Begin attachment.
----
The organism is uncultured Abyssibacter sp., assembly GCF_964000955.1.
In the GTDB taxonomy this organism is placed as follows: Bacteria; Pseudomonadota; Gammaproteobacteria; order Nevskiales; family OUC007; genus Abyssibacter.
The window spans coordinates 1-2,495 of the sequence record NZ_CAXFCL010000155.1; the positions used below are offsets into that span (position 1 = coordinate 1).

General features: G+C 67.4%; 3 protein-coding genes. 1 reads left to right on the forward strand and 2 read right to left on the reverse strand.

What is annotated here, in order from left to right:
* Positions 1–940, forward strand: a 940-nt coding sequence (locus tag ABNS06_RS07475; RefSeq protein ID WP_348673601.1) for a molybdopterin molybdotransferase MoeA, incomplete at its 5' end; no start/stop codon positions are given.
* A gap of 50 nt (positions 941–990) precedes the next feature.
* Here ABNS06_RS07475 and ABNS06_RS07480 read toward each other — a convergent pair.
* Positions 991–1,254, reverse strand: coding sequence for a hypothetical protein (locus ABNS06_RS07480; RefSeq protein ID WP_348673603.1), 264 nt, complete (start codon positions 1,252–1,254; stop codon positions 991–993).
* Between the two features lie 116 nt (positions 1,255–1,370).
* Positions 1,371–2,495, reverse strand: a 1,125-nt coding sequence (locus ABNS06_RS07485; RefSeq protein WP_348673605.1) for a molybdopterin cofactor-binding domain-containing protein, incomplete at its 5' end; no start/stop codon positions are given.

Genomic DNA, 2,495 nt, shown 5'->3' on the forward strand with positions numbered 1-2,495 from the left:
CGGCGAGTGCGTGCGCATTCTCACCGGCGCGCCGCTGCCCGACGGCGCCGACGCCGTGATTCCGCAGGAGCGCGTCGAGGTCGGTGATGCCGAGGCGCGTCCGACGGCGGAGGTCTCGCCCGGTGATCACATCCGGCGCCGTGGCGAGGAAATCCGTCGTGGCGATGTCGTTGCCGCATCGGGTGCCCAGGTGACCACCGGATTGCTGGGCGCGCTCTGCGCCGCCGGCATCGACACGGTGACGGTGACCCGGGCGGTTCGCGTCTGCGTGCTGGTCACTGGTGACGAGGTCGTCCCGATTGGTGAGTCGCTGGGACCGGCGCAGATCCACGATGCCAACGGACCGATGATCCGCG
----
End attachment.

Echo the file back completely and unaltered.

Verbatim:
The organism is uncultured Abyssibacter sp., assembly GCF_964000955.1.
In the GTDB taxonomy this organism is placed as follows: Bacteria; Pseudomonadota; Gammaproteobacteria; order Nevskiales; family OUC007; genus Abyssibacter.
The window spans coordinates 1-2,495 of the sequence record NZ_CAXFCL010000155.1; the positions used below are offsets into that span (position 1 = coordinate 1).

General features: G+C 67.4%; 3 protein-coding genes. 1 reads left to right on the forward strand and 2 read right to left on the reverse strand.

What is annotated here, in order from left to right:
* Positions 1–940, forward strand: a 940-nt coding sequence (locus tag ABNS06_RS07475; RefSeq protein ID WP_348673601.1) for a molybdopterin molybdotransferase MoeA, incomplete at its 5' end; no start/stop codon positions are given.
* A gap of 50 nt (positions 941–990) precedes the next feature.
* Here ABNS06_RS07475 and ABNS06_RS07480 read toward each other — a convergent pair.
* Positions 991–1,254, reverse strand: coding sequence for a hypothetical protein (locus ABNS06_RS07480; RefSeq protein ID WP_348673603.1), 264 nt, complete (start codon positions 1,252–1,254; stop codon positions 991–993).
* Between the two features lie 116 nt (positions 1,255–1,370).
* Positions 1,371–2,495, reverse strand: a 1,125-nt coding sequence (locus ABNS06_RS07485; RefSeq protein WP_348673605.1) for a molybdopterin cofactor-binding domain-containing protein, incomplete at its 5' end; no start/stop codon positions are given.

Genomic DNA, 2,495 nt, shown 5'->3' on the forward strand with positions numbered 1-2,495 from the left:
CGGCGAGTGCGTGCGCATTCTCACCGGCGCGCCGCTGCCCGACGGCGCCGACGCCGTGATTCCGCAGGAGCGCGTCGAGGTCGGTGATGCCGAGGCGCGTCCGACGGCGGAGGTCTCGCCCGGTGATCACATCCGGCGCCGTGGCGAGGAAATCCGTCGTGGCGATGTCGTTGCCGCATCGGGTGCCCAGGTGACCACCGGATTGCTGGGCGCGCTCTGCGCCGCCGGCATCGACACGGTGACGGTGACCCGGGCGGTTCGCGTCTGCGTGCTGGTCACTGGTGACGAGGTCGTCCCGATTGGTGAGTCGCTGGGACCGGCGCAGATCCACGATGCCAACGGACCGATGATCCGCG